Web
Analytics
Report - - Panshanger Aerodrome – Welwyn Garden City - Sept 2015 | Other Sites | 28DaysLater.co.uk
  • Welcome to 28DaysLater.co.uk - 28DL - The UK Urban Exploring / Urban Exploration / Urbex Forums.

    Asylums and Hospitals, High Stuff, Industrial, Leisure Sites, Residential Sites, Military Sites, Mines and Quarries, ROC Posts, Theatres and Cinemas, Draining, Underground Sites, European and International Sites, Leads, Rumours and News, Kit, Clothing, Equipment, Photography and Video sections, plus Private & Local Groups and a lot more.

    Please feel free to browse this website as a guest. However, creating an account allows you to search, post replies, start new threads, use bookmarking, live chat, messaging and notification systems. Also, it removes some ads.

    Create an account | Login | Request new password

Report - Panshanger Aerodrome – Welwyn Garden City - Sept 2015

mockney reject

28DL Regular User
Regular User
#1
The history

image%201_zpsnvabldil.jpg


Picture borrowed from the Welwyn & Hatfield times

Holwell Hyde Aerodrome, Later named Panshanger Aerodrome is located on the outskirts of Welwyn Garden City and was created in 1940 as a decoy aerodrome for the De Havilland Production plant at Hatfield. It then subsequently became a wartime training field. After the war the land was purchased by Nat Somers and passed onto his wife Phyllis after his death. Phyllis is still the current owner of the aerodrome.

During the Second World War, the airfield was used by Royal Air Force units for training purposes and a large Bellman type hangar was erected to accommodate the based aircraft. This structure still exists.

In the 60’s & 70’s large parts of the original aerodrome got sold off for housing but a single grass runway remained.

For a while a Cessna construction and sales business was run from the main hanger. In 1993 the North London Flying School took over the lease and ran the aerodrome until its closure. The school used Piper Cherokee aircraft for most of its training, although it also owned a Piper J-3 (Cub), an Extra 300L and a Piper PA-32R (Saratoga) for other training and hire purposes.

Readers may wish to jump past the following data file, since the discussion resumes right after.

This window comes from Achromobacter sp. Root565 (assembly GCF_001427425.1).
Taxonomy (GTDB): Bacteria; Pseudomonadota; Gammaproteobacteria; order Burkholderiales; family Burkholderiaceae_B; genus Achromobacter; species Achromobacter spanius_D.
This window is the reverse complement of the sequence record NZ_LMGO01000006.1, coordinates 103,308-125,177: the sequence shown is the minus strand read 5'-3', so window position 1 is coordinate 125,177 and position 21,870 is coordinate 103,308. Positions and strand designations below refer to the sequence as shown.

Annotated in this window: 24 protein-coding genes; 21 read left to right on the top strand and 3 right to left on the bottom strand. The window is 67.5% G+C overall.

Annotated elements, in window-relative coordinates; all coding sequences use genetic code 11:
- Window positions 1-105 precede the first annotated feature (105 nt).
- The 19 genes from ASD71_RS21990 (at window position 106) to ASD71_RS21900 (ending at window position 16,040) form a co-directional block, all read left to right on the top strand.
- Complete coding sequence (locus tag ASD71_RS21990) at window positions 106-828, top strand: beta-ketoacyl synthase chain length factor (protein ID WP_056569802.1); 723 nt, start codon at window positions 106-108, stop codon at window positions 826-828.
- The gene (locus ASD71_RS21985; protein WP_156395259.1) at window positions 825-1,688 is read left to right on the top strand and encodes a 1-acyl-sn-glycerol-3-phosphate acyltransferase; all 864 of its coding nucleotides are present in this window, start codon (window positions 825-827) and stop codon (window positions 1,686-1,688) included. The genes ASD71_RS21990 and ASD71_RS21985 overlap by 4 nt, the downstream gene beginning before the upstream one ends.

During its time of operation, Panshanger Aerodrome had a United Kingdom Civil Aviation Authority Ordinary Licence (Number P782) that allowed flights for the public transport of passengers or for flying instruction as authorised by the licensee. The aerodrome was not licensed for night use.

The aerodrome closed on 20 September 2014 following the expiry of the lease from the land owner, Mariposa Investments, who intended to use of the land for other purposes.

The aerodrome has been under threat from a planning proposal to build 700 houses on the site following the expiry of the lease. Many hundreds of local residents, pilots, aviation organisations and the 9000 members of the North London Flying Club were against the proposal which ended its public consultation on 31 January 2014. A HM Government e-Petition against the plans was set up but failed to attract enough signatures to move to debate.

A 'Save Panshanger' website and Facebook page were also set up in support of the aerodrome's operations. The local people believe that if they can convince the council that the aerodrome was a great economic and social asset, they would drop it from their development plan, therefore allowing the North London Flying School to return to the field.

The Explore

Yup my good self and @slayaaaa at it again, on the way elsewhere and got sidetracked as usual

Not really much to tell about this place, we drove past in on a country road, slowed down, reversed up, negotiated the Heras fence and went for a little walk.

According to the planning notice attached to the Heras fence the site contained three subterranean fuel tanks and a number of hangers that are all due for demolition

We stepped over the lovely gate with the plane emblem on it, if I'm honest I was surprised that this hadn’t been taken for someone’s house.

Walking down what looked to be the entrance road we saw some hangers to our right and went and had a look. The hangers were all a little tumble down but you can see it must have been quite an active place in its heyday.

You can still see the airfield although that’s slowly being overcome with nature as the grass grows. Any signage that may have been there is now long gone.

The only part we didn’t get to have a look at was the main hanger and what looked like the offices, this was due to some official looking vans hanging around outside them.

As always enjoy the pics

DSC_1778_zpsbjrkb0o9.jpg


DSC_1714_zpsvfhxr675.jpg


DSC_1722_zpsipkpsv3j.jpg


DSC_1727_zpsxqedracp.jpg


DSC_1731_zpsj4iohnm1.jpg


DSC_1732_zpsnvajalxr.jpg


DSC_1734_zpswz1gemfz.jpg


DSC_1723_zpsk95plmxd.jpg


DSC_1739_zpsvokdg0qk.jpg


DSC_1741_zpsl4xzcgtd.jpg


DSC_1754_zpsadkmbha5.jpg


DSC_1748_zpsdfe2frgy.jpg


DSC_1750_zpsxuicitfp.jpg


DSC_1751_zpsvuaszlcs.jpg
 

Similar threads